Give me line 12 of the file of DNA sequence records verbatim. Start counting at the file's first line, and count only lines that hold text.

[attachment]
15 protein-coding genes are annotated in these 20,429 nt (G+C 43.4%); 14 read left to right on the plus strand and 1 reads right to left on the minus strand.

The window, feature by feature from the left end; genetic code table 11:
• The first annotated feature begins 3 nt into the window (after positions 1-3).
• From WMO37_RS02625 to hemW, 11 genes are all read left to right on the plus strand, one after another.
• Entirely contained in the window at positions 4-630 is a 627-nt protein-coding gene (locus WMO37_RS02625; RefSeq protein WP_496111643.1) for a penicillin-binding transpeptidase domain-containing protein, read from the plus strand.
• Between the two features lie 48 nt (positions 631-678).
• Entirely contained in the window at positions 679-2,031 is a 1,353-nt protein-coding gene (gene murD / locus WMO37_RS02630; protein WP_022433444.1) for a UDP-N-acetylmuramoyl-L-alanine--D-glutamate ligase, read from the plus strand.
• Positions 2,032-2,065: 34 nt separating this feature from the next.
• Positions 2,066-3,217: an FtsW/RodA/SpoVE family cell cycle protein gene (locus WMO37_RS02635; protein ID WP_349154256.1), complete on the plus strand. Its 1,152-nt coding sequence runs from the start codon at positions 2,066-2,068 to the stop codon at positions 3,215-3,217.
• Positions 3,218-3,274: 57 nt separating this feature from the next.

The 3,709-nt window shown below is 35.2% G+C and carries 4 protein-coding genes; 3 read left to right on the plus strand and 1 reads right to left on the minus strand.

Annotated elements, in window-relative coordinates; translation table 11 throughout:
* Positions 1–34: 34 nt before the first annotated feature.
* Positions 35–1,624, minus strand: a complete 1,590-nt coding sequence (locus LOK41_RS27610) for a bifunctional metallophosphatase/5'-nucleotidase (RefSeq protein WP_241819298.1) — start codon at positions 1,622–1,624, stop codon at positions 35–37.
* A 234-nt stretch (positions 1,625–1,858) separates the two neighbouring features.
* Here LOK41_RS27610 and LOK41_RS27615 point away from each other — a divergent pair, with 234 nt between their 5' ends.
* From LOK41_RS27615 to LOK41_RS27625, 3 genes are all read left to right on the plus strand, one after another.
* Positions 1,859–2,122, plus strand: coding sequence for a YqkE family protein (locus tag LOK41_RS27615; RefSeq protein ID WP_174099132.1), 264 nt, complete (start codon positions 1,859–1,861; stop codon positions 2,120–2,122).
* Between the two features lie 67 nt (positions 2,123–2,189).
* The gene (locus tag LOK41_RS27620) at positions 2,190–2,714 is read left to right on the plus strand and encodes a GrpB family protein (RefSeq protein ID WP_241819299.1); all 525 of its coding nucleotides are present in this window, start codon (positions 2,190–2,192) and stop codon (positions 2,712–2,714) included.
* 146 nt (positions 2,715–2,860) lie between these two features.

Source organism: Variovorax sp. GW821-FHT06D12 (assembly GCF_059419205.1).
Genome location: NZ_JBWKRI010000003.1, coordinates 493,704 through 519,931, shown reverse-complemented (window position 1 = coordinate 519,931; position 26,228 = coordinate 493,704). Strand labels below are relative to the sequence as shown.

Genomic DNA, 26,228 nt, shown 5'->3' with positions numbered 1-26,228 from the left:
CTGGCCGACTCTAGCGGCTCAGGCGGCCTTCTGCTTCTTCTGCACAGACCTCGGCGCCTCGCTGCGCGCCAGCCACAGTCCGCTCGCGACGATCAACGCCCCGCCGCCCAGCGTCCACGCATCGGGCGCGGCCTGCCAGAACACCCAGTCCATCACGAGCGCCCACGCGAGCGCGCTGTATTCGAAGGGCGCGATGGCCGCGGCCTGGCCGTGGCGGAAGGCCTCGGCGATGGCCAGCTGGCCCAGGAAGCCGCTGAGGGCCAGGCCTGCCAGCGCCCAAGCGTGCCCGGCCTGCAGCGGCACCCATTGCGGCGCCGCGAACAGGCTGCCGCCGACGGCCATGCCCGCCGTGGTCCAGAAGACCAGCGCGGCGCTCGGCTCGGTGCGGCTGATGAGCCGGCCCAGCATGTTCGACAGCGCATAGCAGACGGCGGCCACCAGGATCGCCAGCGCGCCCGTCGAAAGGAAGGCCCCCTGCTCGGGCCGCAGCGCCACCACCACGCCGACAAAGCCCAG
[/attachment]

Annotated elements, in window-relative coordinates; translation table 11 throughout: